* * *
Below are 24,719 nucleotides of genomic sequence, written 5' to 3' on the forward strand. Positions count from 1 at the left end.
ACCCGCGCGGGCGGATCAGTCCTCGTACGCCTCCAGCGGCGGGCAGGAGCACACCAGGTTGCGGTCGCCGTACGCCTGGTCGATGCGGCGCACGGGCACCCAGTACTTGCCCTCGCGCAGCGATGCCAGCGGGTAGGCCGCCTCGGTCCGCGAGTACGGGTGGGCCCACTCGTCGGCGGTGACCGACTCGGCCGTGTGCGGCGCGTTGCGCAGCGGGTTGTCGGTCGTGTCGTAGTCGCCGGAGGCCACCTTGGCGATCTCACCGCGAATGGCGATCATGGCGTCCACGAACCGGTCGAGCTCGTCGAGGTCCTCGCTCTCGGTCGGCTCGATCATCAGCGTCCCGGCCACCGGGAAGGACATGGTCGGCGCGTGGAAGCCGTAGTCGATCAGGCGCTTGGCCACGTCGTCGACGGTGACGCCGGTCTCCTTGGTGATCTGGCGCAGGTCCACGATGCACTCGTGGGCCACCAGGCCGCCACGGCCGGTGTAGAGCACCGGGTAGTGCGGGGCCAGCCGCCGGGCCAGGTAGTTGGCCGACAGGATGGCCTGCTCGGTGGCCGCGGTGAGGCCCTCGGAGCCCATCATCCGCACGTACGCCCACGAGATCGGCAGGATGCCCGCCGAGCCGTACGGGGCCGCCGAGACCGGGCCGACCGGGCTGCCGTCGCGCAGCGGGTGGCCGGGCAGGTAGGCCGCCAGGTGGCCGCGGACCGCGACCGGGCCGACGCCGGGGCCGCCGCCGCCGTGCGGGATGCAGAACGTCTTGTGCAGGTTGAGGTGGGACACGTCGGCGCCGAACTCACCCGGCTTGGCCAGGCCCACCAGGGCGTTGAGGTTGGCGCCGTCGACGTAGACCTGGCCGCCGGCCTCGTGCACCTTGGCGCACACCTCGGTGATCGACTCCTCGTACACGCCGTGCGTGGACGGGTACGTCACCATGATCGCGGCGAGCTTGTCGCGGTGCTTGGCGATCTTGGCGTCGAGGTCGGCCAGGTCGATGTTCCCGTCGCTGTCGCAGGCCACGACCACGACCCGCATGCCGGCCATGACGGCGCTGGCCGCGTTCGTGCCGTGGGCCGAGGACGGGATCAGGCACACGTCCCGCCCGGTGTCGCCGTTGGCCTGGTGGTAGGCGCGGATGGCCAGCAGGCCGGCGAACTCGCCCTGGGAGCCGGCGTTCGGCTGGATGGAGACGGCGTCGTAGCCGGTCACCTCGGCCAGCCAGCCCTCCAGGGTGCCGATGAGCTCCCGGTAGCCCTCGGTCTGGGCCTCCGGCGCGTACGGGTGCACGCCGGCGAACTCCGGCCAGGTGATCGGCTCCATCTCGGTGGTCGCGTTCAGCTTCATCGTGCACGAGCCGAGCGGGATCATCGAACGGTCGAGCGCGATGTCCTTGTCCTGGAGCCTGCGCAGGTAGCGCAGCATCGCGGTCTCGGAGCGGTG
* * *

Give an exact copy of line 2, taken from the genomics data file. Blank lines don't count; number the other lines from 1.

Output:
ACCCGCGCGGGCGGATCAGTCCTCGTACGCCTCCAGCGGCGGGCAGGAGCACACCAGGTTGCGGTCGCCGTACGCCTGGTCGATGCGGCGCACGGGCACCCAGTACTTGCCCTCGCGCAGCGATGCCAGCGGGTAGGCCGCCTCGGTCCGCGAGTACGGGTGGGCCCACTCGTCGGCGGTGACCGACTCGGCCGTGTGCGGCGCGTTGCGCAGCGGGTTGTCGGTCGTGTCGTAGTCGCCGGAGGCCACCTTGGCGATCTCACCGCGAATGGCGATCATGGCGTCCACGAACCGGTCGAGCTCGTCGAGGTCCTCGCTCTCGGTCGGCTCGATCATCAGCGTCCCGGCCACCGGGAAGGACATGGTCGGCGCGTGGAAGCCGTAGTCGATCAGGCGCTTGGCCACGTCGTCGACGGTGACGCCGGTCTCCTTGGTGATCTGGCGCAGGTCCACGATGCACTCGTGGGCCACCAGGCCGCCACGGCCGGTGTAGAGCACCGGGTAGTGCGGGGCCAGCCGCCGGGCCAGGTAGTTGGCCGACAGGATGGCCTGCTCGGTGGCCGCGGTGAGGCCCTCGGAGCCCATCATCCGCACGTACGCCCACGAGATCGGCAGGATGCCCGCCGAGCCGTACGGGGCCGCCGAGACCGGGCCGACCGGGCTGCCGTCGCGCAGCGGGTGGCCGGGCAGGTAGGCCGCCAGGTGGCCGCGGACCGCGACCGGGCCGACGCCGGGGCCGCCGCCGCCGTGCGGGATGCAGAACGTCTTGTGCAGGTTGAGGTGGGACACGTCGGCGCCGAACTCACCCGGCTTGGCCAGGCCCACCAGGGCGTTGAGGTTGGCGCCGTCGACGTAGACCTGGCCGCCGGCCTCGTGCACCTTGGCGCACACCTCGGTGATCGACTCCTCGTACACGCCGTGCGTGGACGGGTACGTCACCATGATCGCGGCGAGCTTGTCGCGGTGCTTGGCGATCTTGGCGTCGAGGTCGGCCAGGTCGATGTTCCCGTCGCTGTCGCAGGCCACGACCACGACCCGCATGCCGGCCATGACGGCGCTGGCCGCGTTCGTGCCGTGGGCCGAGGACGGGATCAGGCACACGTCCCGCCCGGTGTCGCCGTTGGCCTGGTGGTAGGCGCGGATGGCCAGCAGGCCGGCGAACTCGCCCTGGGAGCCGGCGTTCGGCTGGATGGAGACGGCGTCGTAGCCGGTCACCTCGGCCAGCCAGCCCTCCAGGGTGCCGATGAGCTCCCGGTAGCCCTCGGTCTGGGCCTCCGGCGCGTACGGGTGCACGCCGGCGAACTCCGGCCAGGTGATCGGCTCCATCTCGGTGGTCGCGTTCAGCTTCATCGTGCACGAGCCGAGCGGGATCATCGAACGGTCGAGCGCGATGTCCTTGTCCTGGAGCCTGCGCAGGTAGCGCAGCATCGCGGTCTCGGAGCGGTG